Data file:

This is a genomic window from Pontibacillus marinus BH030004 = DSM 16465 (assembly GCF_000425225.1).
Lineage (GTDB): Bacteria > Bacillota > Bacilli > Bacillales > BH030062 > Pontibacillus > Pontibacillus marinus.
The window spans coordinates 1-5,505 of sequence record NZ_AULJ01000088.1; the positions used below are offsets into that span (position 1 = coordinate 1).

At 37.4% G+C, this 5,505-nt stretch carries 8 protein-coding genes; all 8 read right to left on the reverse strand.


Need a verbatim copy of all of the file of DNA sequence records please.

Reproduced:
This is a genomic window from Pontibacillus marinus BH030004 = DSM 16465 (assembly GCF_000425225.1).
Lineage (GTDB): Bacteria > Bacillota > Bacilli > Bacillales > BH030062 > Pontibacillus > Pontibacillus marinus.
The window spans coordinates 1-5,505 of sequence record NZ_AULJ01000088.1; the positions used below are offsets into that span (position 1 = coordinate 1).

At 37.4% G+C, this 5,505-nt stretch carries 8 protein-coding genes; all 8 read right to left on the reverse strand.